Published by Joint press release by sea rescue organizations | 28 / Aug / 2023

EU Member States must immediately remove obstacles to civil fleet search and rescue operations in the central Mediterranean

In June 2023, around 600 people lost their lives in another preventable shipwreck off the coast of Greece. As a civil society, we are shocked by the deaths that occur every year in the central Mediterranean but could have been avoided. Despite the fact that every ship is absolutely essential to prevent the ever-increasing number of deaths on the world's deadliest migration route, EU Member States - led by Italy - are actively obstructing civilian search and rescue operations.

As of today, Aurora, Open Arms and Sea-Eye 4, three fully equipped civilian search and rescue (SAR) vessels, are unable to operate at sea. The three detention orders, issued by the Italian authorities in less than 48 hours, add to the growing number of administrative proceedings SAR NGOs have faced this year.

Since the beginning of 2023, there have been eight cases of detention of NGO vessels in Italy. The civil rescue vessels Aurora, Geo Barents, Louise Michel, Mare*Go, Open Arms and Sea-Eye 4 were prevented from sailing for 20 days on the basis of unlawful decrees. Both Aurora and Sea-Eye 4 were detained for the second time this year.

These detentions blocked the NGO SAR vessels for a total of 160 days, during which they could have been used to rescue people on boats in distress and prevent the shipwrecks that occur daily in the central Mediterranean.

21 August, Aurora in Lampedusa, when it was blocked for 20 days
(Photo credits: Sea-Watch)

The administrative harassment follows a recent decree¹ by an EU member state such as Italy, which tightens the requirements for NGO vessels carrying out search and rescue operations and introduces penalties for non-compliance.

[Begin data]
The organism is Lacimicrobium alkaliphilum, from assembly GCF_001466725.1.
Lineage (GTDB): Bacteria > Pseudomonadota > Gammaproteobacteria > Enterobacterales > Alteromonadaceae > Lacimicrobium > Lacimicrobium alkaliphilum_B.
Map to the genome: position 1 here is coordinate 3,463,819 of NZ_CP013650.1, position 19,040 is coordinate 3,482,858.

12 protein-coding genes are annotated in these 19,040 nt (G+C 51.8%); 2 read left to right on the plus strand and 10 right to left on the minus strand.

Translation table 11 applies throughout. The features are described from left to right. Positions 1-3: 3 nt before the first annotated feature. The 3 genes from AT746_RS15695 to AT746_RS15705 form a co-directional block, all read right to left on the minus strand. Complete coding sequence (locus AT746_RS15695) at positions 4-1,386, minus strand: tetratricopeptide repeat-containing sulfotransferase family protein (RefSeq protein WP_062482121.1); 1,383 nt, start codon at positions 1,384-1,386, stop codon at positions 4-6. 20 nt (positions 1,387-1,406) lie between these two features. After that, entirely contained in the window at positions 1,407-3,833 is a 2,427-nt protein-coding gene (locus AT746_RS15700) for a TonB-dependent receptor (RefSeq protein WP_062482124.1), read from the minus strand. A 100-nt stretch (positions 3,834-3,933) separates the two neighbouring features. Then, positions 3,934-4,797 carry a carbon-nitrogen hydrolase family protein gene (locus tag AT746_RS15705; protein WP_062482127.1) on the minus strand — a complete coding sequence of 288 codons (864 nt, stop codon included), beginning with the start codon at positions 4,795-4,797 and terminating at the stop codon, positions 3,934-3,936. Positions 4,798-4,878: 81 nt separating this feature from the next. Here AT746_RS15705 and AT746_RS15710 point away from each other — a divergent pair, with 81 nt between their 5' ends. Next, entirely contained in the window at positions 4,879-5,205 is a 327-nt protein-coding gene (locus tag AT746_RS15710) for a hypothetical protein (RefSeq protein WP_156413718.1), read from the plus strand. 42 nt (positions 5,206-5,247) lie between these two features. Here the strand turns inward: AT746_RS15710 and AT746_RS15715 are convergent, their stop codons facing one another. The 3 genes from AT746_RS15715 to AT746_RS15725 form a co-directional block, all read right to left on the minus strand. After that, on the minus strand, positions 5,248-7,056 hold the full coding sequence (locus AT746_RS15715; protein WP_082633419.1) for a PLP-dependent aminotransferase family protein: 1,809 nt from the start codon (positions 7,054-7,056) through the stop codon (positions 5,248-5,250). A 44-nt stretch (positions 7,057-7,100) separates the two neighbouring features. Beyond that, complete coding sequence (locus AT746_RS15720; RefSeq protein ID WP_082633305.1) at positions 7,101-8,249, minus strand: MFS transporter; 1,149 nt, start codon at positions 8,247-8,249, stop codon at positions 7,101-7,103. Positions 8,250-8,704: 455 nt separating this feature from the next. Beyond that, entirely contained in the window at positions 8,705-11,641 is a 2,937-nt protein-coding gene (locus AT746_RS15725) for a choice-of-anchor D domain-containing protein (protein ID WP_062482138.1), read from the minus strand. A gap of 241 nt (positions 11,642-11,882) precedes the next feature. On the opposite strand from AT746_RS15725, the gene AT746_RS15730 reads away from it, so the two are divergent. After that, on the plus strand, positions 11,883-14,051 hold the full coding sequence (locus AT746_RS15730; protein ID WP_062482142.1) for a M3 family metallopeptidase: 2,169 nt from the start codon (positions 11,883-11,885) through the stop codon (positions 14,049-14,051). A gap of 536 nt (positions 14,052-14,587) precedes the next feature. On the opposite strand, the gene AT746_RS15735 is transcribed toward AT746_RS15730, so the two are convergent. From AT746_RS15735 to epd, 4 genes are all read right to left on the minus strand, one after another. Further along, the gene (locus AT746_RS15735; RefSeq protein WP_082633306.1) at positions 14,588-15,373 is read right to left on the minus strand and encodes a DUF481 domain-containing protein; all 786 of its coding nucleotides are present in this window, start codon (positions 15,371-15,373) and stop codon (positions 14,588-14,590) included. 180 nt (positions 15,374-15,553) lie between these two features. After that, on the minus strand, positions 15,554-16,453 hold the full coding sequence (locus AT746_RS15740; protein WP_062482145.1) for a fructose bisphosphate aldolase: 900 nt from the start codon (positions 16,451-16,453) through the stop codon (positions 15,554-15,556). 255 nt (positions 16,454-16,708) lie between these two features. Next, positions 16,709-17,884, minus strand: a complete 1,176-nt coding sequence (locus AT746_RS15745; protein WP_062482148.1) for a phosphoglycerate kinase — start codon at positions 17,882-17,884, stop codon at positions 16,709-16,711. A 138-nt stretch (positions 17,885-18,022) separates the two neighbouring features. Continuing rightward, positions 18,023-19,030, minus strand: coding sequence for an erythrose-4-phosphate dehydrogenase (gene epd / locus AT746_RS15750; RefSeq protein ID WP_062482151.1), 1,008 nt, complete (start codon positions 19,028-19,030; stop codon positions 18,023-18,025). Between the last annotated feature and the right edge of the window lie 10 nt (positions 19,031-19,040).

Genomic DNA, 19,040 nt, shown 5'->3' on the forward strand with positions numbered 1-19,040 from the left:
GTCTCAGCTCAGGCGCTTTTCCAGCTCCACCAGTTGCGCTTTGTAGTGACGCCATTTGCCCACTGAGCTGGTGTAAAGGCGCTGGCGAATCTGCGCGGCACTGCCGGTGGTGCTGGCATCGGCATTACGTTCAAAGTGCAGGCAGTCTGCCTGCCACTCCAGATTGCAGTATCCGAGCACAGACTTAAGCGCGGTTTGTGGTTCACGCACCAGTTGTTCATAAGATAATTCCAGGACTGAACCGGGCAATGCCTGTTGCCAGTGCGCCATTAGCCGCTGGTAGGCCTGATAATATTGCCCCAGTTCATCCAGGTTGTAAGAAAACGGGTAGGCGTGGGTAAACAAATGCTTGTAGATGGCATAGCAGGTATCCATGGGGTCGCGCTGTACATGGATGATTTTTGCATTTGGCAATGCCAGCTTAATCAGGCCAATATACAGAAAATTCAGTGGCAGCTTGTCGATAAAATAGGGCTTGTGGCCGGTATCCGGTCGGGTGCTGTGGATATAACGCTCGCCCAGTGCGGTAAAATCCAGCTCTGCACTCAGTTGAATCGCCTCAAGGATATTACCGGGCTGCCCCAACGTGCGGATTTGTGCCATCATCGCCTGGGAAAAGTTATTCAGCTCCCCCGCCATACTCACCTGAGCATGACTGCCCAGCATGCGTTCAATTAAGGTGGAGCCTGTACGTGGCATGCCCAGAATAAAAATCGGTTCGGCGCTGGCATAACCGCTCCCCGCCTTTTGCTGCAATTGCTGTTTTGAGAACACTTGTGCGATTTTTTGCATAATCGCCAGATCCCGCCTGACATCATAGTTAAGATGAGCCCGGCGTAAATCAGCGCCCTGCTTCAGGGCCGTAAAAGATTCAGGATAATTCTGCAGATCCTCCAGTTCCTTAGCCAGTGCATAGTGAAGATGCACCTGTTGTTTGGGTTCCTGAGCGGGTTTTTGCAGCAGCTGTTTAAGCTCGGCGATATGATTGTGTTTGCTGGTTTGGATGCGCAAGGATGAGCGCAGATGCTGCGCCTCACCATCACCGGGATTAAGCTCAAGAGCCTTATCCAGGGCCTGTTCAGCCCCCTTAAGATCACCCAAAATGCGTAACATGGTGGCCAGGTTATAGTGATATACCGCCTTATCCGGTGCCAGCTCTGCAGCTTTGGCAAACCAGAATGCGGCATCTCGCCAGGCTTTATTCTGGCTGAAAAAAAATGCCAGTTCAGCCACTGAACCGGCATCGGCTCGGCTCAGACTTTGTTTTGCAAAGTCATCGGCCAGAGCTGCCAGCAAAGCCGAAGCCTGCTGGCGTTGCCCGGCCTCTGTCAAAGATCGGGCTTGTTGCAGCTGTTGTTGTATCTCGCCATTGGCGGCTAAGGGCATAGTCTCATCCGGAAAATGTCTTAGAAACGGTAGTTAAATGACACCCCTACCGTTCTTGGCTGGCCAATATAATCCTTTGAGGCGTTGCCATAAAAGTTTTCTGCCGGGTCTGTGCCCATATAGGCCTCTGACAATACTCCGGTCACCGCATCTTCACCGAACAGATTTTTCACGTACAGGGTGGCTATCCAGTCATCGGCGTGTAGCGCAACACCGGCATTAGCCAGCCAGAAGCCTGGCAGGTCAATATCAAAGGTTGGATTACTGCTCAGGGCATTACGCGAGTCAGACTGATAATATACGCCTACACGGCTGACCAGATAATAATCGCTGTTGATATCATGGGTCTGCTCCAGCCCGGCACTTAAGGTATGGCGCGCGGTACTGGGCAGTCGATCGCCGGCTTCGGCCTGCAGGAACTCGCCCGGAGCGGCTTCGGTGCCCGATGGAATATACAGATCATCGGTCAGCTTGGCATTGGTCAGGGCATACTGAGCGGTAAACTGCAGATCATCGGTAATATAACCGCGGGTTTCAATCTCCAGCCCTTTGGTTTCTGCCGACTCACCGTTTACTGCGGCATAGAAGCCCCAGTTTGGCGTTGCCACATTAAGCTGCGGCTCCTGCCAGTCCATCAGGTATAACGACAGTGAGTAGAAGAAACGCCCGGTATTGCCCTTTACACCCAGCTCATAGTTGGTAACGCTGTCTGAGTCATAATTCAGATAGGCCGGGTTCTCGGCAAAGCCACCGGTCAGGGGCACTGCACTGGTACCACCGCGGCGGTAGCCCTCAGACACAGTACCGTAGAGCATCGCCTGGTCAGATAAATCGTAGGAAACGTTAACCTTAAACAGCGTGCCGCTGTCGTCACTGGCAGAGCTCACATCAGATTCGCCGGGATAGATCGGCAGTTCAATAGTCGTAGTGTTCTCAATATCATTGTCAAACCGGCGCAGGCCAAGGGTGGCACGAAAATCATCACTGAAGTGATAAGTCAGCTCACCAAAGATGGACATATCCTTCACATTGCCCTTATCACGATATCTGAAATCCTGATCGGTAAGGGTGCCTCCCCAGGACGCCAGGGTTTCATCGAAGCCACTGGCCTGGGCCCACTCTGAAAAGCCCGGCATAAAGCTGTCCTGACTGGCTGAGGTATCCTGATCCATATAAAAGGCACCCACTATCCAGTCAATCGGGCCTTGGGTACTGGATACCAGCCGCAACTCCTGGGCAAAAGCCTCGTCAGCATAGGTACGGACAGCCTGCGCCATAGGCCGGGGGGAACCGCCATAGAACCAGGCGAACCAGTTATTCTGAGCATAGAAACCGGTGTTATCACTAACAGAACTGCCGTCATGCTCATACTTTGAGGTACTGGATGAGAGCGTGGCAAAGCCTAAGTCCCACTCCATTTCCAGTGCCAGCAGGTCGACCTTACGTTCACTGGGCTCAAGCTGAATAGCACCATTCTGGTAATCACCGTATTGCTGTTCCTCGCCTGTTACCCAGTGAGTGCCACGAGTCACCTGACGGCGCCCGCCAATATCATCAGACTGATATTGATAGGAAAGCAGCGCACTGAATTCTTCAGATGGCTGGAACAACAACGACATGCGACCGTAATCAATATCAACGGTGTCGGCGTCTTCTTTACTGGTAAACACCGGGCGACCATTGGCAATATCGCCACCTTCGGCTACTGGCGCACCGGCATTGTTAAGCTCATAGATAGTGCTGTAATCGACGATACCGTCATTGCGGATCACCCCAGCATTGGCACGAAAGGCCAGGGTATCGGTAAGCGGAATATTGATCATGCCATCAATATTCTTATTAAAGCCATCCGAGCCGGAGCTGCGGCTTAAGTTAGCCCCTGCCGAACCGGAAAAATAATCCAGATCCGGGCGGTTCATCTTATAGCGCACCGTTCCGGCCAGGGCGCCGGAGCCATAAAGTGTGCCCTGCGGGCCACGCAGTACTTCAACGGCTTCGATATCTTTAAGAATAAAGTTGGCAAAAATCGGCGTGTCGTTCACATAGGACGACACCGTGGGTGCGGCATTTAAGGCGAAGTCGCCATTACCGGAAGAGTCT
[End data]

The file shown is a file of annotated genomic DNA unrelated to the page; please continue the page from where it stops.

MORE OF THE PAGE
The new measures are part of a long history of criminalisation and obstruction of civilian search and rescue operations in Italy. By applying the law, the Italian authorities are ordering SAR vessels to return to their designated port immediately after a rescue - even in situations where there are open cases of boats in distress in the vicinity of the NGO vessel.

This means that the new national law puts pressure on civil fleet commanders to disregard international maritime law and the obligation to rescue. The Italian authorities are thus de facto restricting rescue operations, contrary to the obligation to rescue under international law.

27 August, Geo Barents disembarked in Brindisi, port 5 nautical days from the place of rescue
(Photo credits: MSF)

The legal situation is exacerbated by the Italian government's practice of designating 'distant ports', requiring NGO vessels to disembark rescued persons in ports up to 1,600 km and 5 days sailing time away from the place of rescue. Under international law, rescued persons should be disembarked in a safe place "as soon as reasonably practicable", with "the least possible diversion from the ship's route", and the time rescued persons spend on board should be kept to a minimum².

However, in more than 60 cases since December 2002, the Italian authorities have assigned NGO ships a port that is too far and unnecessarily distant.

In addition, the Italian authorities have recently instructed NGO vessels on several occasions to request a safe port in Tunisia for people rescued at sea. Due to serious violations of the rights of asylum seekers and in the midst of a wave of violence against migrant populations, Tunisia cannot be considered a safe country. Landing rescued people on its shores would be a violation of international law.

NGOs that did not comply with the unlawful demands of the Italian authorities were fined up to €10,000 and their boats were detained for 20 days. Now all NGOs carrying out search and rescue operations at sea risk further fines and detentions.